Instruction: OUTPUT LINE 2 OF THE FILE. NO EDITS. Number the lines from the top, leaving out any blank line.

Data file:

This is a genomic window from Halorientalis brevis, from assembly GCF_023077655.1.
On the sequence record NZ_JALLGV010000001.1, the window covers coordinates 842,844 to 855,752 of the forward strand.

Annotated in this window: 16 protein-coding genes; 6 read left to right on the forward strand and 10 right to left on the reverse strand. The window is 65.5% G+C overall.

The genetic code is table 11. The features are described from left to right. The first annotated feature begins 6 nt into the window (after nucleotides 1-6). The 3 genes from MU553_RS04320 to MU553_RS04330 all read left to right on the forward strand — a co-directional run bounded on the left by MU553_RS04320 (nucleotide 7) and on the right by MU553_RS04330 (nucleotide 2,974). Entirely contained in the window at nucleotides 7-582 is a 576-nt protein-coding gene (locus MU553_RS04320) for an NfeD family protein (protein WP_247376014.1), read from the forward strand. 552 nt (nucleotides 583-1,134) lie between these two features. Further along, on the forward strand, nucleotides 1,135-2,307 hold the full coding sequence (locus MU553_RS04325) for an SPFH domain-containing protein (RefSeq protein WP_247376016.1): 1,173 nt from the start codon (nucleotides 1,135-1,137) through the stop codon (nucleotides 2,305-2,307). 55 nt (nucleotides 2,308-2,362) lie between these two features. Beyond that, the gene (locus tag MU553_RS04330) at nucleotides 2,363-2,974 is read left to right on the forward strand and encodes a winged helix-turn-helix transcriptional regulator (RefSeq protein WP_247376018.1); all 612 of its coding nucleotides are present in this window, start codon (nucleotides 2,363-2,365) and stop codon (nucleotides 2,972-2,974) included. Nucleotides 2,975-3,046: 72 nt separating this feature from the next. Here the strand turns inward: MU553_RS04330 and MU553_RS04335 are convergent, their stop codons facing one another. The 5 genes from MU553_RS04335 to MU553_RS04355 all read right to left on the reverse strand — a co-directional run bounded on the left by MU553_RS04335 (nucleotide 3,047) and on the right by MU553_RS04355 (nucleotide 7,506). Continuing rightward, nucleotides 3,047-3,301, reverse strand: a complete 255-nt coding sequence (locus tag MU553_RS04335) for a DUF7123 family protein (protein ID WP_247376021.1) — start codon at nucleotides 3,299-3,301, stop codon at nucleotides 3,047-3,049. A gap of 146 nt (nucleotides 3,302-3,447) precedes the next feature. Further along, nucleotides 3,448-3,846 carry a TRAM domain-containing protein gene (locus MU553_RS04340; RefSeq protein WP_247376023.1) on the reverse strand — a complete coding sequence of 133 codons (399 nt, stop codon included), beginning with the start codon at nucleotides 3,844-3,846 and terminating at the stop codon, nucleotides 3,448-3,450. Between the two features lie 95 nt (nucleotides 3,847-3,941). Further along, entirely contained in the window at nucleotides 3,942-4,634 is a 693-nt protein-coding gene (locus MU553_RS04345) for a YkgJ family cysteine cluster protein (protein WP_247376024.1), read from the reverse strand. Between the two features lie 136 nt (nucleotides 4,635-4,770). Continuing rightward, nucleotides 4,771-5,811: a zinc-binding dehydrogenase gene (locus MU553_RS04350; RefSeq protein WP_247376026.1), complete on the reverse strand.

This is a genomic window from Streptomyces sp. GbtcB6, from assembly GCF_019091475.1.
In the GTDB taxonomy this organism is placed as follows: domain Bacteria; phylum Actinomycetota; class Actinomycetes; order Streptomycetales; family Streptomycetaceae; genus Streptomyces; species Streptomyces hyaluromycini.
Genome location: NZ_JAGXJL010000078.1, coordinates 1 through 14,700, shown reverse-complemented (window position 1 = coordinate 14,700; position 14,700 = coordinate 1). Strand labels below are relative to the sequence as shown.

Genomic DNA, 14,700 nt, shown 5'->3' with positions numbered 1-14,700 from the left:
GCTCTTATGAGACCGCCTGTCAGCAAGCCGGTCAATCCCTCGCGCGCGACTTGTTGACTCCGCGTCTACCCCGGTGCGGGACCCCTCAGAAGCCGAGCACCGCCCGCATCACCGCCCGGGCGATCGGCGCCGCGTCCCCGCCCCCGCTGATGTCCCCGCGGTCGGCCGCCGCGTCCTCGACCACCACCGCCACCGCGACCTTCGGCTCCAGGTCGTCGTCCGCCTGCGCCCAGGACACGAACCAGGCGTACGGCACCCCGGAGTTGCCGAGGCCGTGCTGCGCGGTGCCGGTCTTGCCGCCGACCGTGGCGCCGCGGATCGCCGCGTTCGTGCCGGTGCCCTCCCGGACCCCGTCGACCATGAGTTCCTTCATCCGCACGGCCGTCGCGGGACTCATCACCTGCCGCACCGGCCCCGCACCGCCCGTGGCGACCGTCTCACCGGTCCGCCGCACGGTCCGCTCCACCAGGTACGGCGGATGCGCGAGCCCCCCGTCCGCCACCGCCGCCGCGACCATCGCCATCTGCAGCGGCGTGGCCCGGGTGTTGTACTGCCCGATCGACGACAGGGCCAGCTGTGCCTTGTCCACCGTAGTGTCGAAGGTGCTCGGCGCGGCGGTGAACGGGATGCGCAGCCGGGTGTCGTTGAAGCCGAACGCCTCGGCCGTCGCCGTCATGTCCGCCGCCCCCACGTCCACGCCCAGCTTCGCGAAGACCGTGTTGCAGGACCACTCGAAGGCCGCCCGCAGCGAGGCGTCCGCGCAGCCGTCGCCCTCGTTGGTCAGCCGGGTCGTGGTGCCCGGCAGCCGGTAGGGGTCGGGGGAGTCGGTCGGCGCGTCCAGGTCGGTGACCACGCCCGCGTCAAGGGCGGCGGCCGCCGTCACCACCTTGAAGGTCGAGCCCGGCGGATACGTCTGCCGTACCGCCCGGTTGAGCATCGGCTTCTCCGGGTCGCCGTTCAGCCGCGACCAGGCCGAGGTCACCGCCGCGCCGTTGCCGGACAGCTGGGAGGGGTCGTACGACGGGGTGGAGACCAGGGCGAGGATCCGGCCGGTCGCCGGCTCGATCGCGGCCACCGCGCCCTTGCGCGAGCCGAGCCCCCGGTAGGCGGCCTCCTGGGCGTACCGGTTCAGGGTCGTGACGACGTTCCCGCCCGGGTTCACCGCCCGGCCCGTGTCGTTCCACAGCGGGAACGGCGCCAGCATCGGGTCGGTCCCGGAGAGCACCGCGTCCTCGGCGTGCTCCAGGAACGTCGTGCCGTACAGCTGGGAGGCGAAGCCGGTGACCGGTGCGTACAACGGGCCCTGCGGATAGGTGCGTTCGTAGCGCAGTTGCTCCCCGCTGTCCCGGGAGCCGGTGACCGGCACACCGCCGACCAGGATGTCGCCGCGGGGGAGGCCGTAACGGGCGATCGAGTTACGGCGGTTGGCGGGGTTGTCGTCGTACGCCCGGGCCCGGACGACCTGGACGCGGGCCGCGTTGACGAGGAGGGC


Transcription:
On the sequence record NZ_JALLGV010000001.1, the window covers coordinates 842,844 to 855,752 of the forward strand.